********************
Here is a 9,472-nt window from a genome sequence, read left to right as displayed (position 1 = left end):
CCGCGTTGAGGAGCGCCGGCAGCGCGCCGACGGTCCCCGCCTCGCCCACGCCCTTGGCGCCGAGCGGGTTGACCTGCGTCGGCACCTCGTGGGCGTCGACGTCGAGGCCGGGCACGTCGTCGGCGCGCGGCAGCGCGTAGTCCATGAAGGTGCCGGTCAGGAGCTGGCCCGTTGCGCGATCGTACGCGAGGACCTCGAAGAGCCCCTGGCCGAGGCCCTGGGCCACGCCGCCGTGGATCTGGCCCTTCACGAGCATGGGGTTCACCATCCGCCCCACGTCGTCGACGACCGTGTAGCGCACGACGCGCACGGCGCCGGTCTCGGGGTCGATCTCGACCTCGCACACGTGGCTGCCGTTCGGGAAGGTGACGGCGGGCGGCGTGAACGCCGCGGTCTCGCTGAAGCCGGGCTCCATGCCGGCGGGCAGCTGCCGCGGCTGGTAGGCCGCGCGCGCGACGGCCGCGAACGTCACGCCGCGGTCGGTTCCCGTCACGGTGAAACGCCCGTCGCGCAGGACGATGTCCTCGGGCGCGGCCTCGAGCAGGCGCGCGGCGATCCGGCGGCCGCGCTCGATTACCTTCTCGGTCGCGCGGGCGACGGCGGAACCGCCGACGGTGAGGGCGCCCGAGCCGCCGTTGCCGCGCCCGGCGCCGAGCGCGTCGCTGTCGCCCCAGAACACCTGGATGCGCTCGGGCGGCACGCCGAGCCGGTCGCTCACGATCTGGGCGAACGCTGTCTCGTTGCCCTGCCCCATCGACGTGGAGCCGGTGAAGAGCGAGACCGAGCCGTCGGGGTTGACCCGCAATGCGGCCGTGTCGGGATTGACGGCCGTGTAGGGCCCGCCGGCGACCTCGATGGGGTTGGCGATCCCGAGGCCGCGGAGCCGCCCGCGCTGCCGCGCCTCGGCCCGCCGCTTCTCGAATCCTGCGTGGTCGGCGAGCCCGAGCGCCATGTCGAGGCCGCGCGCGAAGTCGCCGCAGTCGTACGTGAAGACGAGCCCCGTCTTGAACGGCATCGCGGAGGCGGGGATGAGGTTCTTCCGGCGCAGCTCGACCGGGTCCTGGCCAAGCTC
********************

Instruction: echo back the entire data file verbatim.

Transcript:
Here is a 9,472-nt window from a genome sequence, read left to right as displayed (position 1 = left end):
CCGCGTTGAGGAGCGCCGGCAGCGCGCCGACGGTCCCCGCCTCGCCCACGCCCTTGGCGCCGAGCGGGTTGACCTGCGTCGGCACCTCGTGGGCGTCGACGTCGAGGCCGGGCACGTCGTCGGCGCGCGGCAGCGCGTAGTCCATGAAGGTGCCGGTCAGGAGCTGGCCCGTTGCGCGATCGTACGCGAGGACCTCGAAGAGCCCCTGGCCGAGGCCCTGGGCCACGCCGCCGTGGATCTGGCCCTTCACGAGCATGGGGTTCACCATCCGCCCCACGTCGTCGACGACCGTGTAGCGCACGACGCGCACGGCGCCGGTCTCGGGGTCGATCTCGACCTCGCACACGTGGCTGCCGTTCGGGAAGGTGACGGCGGGCGGCGTGAACGCCGCGGTCTCGCTGAAGCCGGGCTCCATGCCGGCGGGCAGCTGCCGCGGCTGGTAGGCCGCGCGCGCGACGGCCGCGAACGTCACGCCGCGGTCGGTTCCCGTCACGGTGAAACGCCCGTCGCGCAGGACGATGTCCTCGGGCGCGGCCTCGAGCAGGCGCGCGGCGATCCGGCGGCCGCGCTCGATTACCTTCTCGGTCGCGCGGGCGACGGCGGAACCGCCGACGGTGAGGGCGCCCGAGCCGCCGTTGCCGCGCCCGGCGCCGAGCGCGTCGCTGTCGCCCCAGAACACCTGGATGCGCTCGGGCGGCACGCCGAGCCGGTCGCTCACGATCTGGGCGAACGCTGTCTCGTTGCCCTGCCCCATCGACGTGGAGCCGGTGAAGAGCGAGACCGAGCCGTCGGGGTTGACCCGCAATGCGGCCGTGTCGGGATTGACGGCCGTGTAGGGCCCGCCGGCGACCTCGATGGGGTTGGCGATCCCGAGGCCGCGGAGCCGCCCGCGCTGCCGCGCCTCGGCCCGCCGCTTCTCGAATCCTGCGTGGTCGGCGAGCCCGAGCGCCATGTCGAGGCCGCGCGCGAAGTCGCCGCAGTCGTACGTGAAGACGAGCCCCGTCTTGAACGGCATCGCGGAGGCGGGGATGAGGTTCTTCCGGCGCAGCTCGACCGGGTCCTGGCCAAGCTC